Mary Williams Elementary, Dumfries, Virginia
Teachers, just like students, become more engaged when they get to shape their own learning.
With that truth in mind, Lynmara Colon, principal of Mary Williams Elementary School in Virginia’s Prince William County Public Schools, revamped her PD program to allow teachers to direct their own development. She was inspired by the EdCamp model, where teachers select topics to study before the PD begins.
“We have different sessions running at the same time for teachers who are in different stages of their journey,” Colon says.
One PD topic currently popular with teachers is using Microsoft Classroom to work on assignments with students as the school strives to become as paperless as possible.Teachers also have been eager to work on classroom management tactics to strengthen relationships with their students and to communicate with parents more effectively.
Colon encourages her teachers to lead PD for their colleagues—this includes making videos and podcasts to share their expertise. Recently she visited a class where, she said, a teacher was making creative use of an online reading program.
“It was just magical,” Colon says. “Then I went to another classroom where the teacher was using the same software, and I’m thinking if she was able to see what that other teacher was doing, it would be amazing.”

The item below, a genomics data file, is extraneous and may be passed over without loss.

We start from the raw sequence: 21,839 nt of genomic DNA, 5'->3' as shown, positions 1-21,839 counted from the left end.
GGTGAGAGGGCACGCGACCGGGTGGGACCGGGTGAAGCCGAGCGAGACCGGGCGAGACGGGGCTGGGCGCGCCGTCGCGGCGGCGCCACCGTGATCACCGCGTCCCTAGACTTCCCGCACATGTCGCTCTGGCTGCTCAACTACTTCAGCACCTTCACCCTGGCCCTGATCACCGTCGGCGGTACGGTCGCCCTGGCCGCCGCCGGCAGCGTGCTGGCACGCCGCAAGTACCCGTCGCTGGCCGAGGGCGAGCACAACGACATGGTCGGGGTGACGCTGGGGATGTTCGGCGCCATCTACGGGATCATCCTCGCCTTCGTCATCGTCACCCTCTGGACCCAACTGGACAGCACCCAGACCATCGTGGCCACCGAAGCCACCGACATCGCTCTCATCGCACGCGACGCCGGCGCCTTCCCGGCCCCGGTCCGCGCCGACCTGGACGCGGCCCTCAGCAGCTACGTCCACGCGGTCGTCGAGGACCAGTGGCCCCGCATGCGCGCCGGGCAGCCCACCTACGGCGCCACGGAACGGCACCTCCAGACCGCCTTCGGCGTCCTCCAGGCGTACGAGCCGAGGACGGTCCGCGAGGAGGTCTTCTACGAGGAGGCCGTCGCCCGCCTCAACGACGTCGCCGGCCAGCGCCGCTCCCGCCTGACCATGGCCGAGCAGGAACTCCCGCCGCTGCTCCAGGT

To this end, Colon makes time for teachers to observe their colleagues.
This self-driven model drives enthusiasm as word spreads about how a certain PD session improved a teacher’s practice. This has made getting people to participate in PD easier. Colon makes sure she takes photos of the sessions, reports on PD in morning announcements and posts her teachers’ achievements on social media.
“People want to be part of the success,” Colon says. “The people who are coming to PD want to be there because good attracts good.”
The model also makes PD more inclusive and individualized. In the past, staff had to participate in sessions that didn’t necessarily apply to them, such as a PE teacher sitting through training in language arts or technology they’re never going to use. Also, she wants to make sure her educators—some of whom live more than an hour from school—find value in PD sessions that require them to come in early or stay late. Posting PD videos online allows teachers to participate form home.
“You don’t want to burn them out,” she says.
Colon believes the new PD strategy is one reason her school went from a School of Improvement in 2014 to a School of Excellence in 2016. That said, effective PD requires having a principal who is a role model. A key to Colon’s program is that she is willing to take risks in advancing her skills, she says. “We’re always asking kids to do that. I push myself because my classroom, which is the teachers, deserves it. I don’t require them to do anything I wouldn’t do myself.”
It also requires being a good listener. For example, her teachers recently told her she was sending them too many emails; reading them took up too much time. So she has decided to put more of the information into her regular Friday newsletter.
“I have to listen to my ‘class’ because we’re in this together,” she says. “I have to allow them to challenge my thinking.”